Following is a summary of current US domestic news briefs.
U.S. homeland security proposes face scans for citizens
The Trump administration intends to propose a regulation next year that would require all travelers - including U.S. citizens - to be photographed when entering or leaving the United States, according to the administration's regulatory agenda. The proposed regulation, slated to be issued in July by the Homeland Security Department, would be part of a broader system to track travelers as they enter and exit the United States.
Texas county rules out lawsuit over chemical plant fire
The top official of an east Texas county that evacuated 60,000 residents last week after a petrochemical plant exploded and caught fire said on Tuesday he does not plan to sue the company, and will leave potential litigation to environmental bodies. TPC Group's Port Neches, Texas, site has been burning since Wednesday following a massive explosion that injured three workers and led County Judge Jeff Branick to order an evacuation out of fear of further explosions. The 218-acre (88-hectare) plant makes flammable petrochemicals used in tires and gasoline.
Officer stabbed, student shot in altercation at Wisconsin high school: police
A Wisconsin high school student on Tuesday stabbed a school resource officer, who responded by shooting the teenager, police said, in the second such incident over the last two days in the state. Oshkosh West High School, about 85 miles (137 km) north of Milwaukee, was put on lockdown after the altercation, Oshkosh Chief of Police Dean Smith said during a news conference.
New York gave homeless 'offer they can't refuse,' New Jersey mayor's lawsuit claims
Newark Mayor Ras Baraka's administration has sued New York Mayor Bill de Blasio, accusing the fellow Democrat of dumping his city's population of homeless people on New Jersey's biggest city. The lawsuit accuses the de Blasio administration's Special One-Time Assistance, or SOTA, program of using strong-arm tactics to send people across the Hudson River to find a place to live.
U.S. shoppers, mostly online, spend 16% more over holiday weekend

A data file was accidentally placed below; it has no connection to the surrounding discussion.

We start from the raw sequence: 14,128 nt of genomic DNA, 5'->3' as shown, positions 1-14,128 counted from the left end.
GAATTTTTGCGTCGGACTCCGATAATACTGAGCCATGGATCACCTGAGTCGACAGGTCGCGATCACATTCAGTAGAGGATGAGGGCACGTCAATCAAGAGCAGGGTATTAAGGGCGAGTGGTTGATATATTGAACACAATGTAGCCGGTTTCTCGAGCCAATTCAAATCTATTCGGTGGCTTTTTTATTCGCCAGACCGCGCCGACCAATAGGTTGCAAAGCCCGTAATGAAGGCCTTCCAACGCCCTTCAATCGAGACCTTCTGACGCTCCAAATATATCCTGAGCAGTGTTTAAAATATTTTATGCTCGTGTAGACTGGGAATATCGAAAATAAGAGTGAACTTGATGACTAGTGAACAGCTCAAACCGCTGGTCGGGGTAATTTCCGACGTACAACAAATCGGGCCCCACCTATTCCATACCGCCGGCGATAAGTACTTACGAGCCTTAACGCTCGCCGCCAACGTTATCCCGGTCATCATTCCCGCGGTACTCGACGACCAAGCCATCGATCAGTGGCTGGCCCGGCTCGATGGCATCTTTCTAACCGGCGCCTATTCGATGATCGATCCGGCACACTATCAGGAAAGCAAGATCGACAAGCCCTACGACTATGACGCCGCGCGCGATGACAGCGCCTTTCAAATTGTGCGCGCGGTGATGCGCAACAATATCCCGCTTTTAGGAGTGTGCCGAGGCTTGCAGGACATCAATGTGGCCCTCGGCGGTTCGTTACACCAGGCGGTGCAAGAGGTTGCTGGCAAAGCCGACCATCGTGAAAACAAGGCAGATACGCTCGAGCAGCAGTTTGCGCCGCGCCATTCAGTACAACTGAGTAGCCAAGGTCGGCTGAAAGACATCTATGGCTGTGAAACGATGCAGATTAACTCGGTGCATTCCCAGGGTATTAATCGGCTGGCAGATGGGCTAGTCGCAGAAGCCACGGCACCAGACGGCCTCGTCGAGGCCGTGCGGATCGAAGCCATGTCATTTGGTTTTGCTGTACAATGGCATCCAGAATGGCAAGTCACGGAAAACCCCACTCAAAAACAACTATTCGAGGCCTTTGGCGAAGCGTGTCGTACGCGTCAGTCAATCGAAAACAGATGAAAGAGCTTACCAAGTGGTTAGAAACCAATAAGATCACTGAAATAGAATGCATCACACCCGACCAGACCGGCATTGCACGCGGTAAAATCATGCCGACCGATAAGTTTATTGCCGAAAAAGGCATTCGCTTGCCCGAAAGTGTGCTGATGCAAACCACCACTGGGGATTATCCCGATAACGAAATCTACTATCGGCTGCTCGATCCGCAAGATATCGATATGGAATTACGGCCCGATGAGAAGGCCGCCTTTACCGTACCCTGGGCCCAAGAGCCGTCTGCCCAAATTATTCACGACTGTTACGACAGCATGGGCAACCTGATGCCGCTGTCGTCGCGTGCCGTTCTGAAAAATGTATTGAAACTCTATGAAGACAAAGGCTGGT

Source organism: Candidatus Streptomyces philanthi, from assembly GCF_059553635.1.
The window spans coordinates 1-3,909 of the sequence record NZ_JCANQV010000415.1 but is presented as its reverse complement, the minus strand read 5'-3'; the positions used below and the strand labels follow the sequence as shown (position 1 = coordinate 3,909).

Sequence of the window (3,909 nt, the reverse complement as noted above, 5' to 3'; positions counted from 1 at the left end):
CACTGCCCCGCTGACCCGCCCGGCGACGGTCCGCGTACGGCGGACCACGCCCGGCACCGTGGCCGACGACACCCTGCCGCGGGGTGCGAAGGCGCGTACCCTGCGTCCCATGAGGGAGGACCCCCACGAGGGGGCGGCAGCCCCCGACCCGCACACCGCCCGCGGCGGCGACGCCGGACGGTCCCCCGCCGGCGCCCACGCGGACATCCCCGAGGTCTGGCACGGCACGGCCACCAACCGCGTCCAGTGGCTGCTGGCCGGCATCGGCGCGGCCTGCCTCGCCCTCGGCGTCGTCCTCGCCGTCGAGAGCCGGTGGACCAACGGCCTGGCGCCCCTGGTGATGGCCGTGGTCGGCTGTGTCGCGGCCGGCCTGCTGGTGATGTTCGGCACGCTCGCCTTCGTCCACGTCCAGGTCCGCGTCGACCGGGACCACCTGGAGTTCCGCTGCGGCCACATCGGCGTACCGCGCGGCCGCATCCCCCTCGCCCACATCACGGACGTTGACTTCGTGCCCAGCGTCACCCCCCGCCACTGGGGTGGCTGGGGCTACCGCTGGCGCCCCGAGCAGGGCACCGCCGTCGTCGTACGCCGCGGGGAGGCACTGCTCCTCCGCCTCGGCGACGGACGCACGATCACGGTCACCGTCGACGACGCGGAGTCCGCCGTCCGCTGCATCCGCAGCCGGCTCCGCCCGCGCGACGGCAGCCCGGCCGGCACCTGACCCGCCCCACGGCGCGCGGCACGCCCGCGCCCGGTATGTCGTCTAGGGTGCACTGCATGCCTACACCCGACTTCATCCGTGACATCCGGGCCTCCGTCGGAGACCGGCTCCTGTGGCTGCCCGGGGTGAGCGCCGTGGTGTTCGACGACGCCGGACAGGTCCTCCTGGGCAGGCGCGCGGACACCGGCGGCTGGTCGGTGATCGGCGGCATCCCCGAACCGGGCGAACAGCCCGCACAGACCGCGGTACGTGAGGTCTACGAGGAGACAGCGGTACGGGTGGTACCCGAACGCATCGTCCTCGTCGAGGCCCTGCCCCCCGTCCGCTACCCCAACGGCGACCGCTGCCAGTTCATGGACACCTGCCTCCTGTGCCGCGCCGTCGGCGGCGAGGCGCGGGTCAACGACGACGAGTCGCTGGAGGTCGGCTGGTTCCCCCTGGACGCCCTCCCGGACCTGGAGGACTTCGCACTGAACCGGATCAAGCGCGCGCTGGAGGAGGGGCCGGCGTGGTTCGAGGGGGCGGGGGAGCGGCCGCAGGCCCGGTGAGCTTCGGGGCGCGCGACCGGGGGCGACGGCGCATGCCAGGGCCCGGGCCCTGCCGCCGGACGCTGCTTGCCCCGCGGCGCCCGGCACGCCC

A record number of U.S. consumers spent more online and in stores over the holiday weekend for everything from clothing to toys, the National Retail Federation said on Tuesday. NRF's survey found nearly 190 million people made purchases over the five-day holiday shopping period from Thanksgiving Day through Cyber Monday, an increase of roughly 14% from 165 million a year ago. It cited a healthy economy and a condensed holiday shopping season.
PG&E failed to inspect transmission lines that caused deadly 2018 wildfire: state probe
Bankrupt California power producer PG&E Corp did not properly inspect and replace transmission lines before a faulty wire sparked a wildfire that killed more than 80 people in 2018, a probe by a state regulator has concluded. The Caribou-Palermo transmission line was identified as the cause of the Camp Fire last year, which virtually incinerated the Northern California town of Paradise and stands as the state's most lethal blaze.
U.S. regions hard hit by opioids to ditch class action, pursue own lawsuits
Local governments in regions hard hit by the U.S. opioid epidemic have opted out of massive litigation taking aim at the drug industry over the crisis, potentially weakening a novel legal mechanism created to help settle thousands of lawsuits. Overall, 98% of some 34,000 local governments agreed to be bound by a class action against companies such as drug distributor McKesson Corp, drugmaker Johnson & Johnson and pharmacy chain Walgreens Boots Alliance Inc, according to a Monday court filing.
Jeffrey Epstein's sexual abuses began by 1985, targeted 13-year-old, lawsuit claims
Financier Jeffrey Epstein's sexual abuse of girls and young women began as early as 1985 and targeted victims as young as 13 years old, according to a lawsuit filed on Tuesday by nine accusers against his estate. The accusers, known as Jane Doe I through Jane Doe IX, are among more than 20 women so far to formally seek compensation from Epstein's $577 million estate, after he killed himself on Aug. 10 in a Manhattan jail cell.
U.S. senators call for banning, prosecuting ‘slumlords’ of military housing
U.S. senators on Tuesday demanded the Defense Department crack down on private landlords who provide substandard housing at military bases with criminal prosecutions or contract cancellations, citing Reuters reports of slum-like living conditions and falsified accounting. The top civilian and military leaders of the Army, Navy and Air Force appeared before the Senate Armed Services Committee, in the latest hearing addressing substandard military housing.
Special Report: 2020 U.S. census plagued by hacking threats, cost overruns
In 2016, the U.S. Census Bureau faced a pivotal choice in its plan to digitize the nation’s once-a-decade population count: build a system for collecting and processing data in-house, or buy one from an outside contractor. The bureau chose Pegasystems Inc, reasoning that outsourcing would be cheaper and more effective.